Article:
A common misunderstanding is that the two terms “acoustics” and “soundproofing” may mean the same thing, when in fact, soundproofing and acoustic treatment are totally different. Their only real similarity is that they are both methods of dealing with sound. To simplify things, we have outlined the differences between the two and addressed some common questions to help you differentiate.
Here's a short explanation:
Soundproofing is a means of reducing or eliminating the source of a sound from the receiver of that sound, such as someone's ears. It can be thought of as “isolation.” Soundproofing is used to prevent sounds from either traveling outside of a defined space or encroaching into that space from an exterior area.
What is acoustic treatment?
Acoustic treatment is a method of changing the dynamics of sound waves within a given space and is designed to give listeners a clearer or truer listening experience. Application of acoustic treatments is often done to improve sound quality in music listening rooms, recording studios, lecture halls, concert halls, classrooms, churches, hospitals, restaurants, offices or any other space where critical listening or sound quality is important. The means for achieving this are vast and include options such as
Acoustical Fabric-Wrapped Panels with both ceiling-suspended options and wall-hung applications.
Soundproofing Versus Sound Absorption
If you're experiencing noise problems, soundproofing enables you to block those noises to lessen the effect of sound waves either exiting or entering a defined listening space. If you like to play loud music, for example, but are getting complaints from neighbors who may not share your enthusiasm for high-volume hard rock or heavy metal, soundproofing can help. If you're setting up a recording studio in your spare bedroom at home and want to block out the annoying sounds of the traffic going by, soundproofing can be your answer here, too.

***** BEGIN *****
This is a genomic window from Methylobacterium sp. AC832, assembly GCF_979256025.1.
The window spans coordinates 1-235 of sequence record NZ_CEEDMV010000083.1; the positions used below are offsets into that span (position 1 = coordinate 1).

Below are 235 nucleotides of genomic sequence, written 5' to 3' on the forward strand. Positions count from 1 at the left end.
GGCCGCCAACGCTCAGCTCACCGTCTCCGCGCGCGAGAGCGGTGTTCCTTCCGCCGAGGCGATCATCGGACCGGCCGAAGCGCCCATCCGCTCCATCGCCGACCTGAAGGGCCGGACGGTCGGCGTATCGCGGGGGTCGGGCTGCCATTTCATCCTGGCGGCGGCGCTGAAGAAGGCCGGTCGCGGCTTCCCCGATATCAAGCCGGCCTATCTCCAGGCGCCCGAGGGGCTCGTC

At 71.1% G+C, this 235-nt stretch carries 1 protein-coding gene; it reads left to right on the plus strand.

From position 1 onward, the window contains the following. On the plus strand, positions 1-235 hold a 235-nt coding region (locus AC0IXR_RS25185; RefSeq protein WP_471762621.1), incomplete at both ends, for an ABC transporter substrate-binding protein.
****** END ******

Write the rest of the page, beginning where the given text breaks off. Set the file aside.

Soundproofing typically requires the application of
sound-insulating materials – usually heavy, dense materials – to block out sound waves that might otherwise pass through walls, windows, doors, ceilings and floors. Using sound-insulating materials to stop sound waves from entering or exiting a defined space may not totally mitigate all noise disturbances but may have a marked effect on lessening them.
Sound absorption is an effective method of lessening certain noises and echoing effects within a space and is typically achieved by using soft materials capable of soaking up sounds as they hit the surface of these materials. Products used to achieve these results may include acoustic baffles, fabric wall panels and acoustic ceiling systems, among others. Whether it's excessive noise in an office environment, a bothersome echo (natural reverberation) in a theater or music hall or unintelligibly poor speech in a classroom or lecture hall, acoustic treatment using sound-absorbing materials expertly applied can vastly improve poor sound conditions.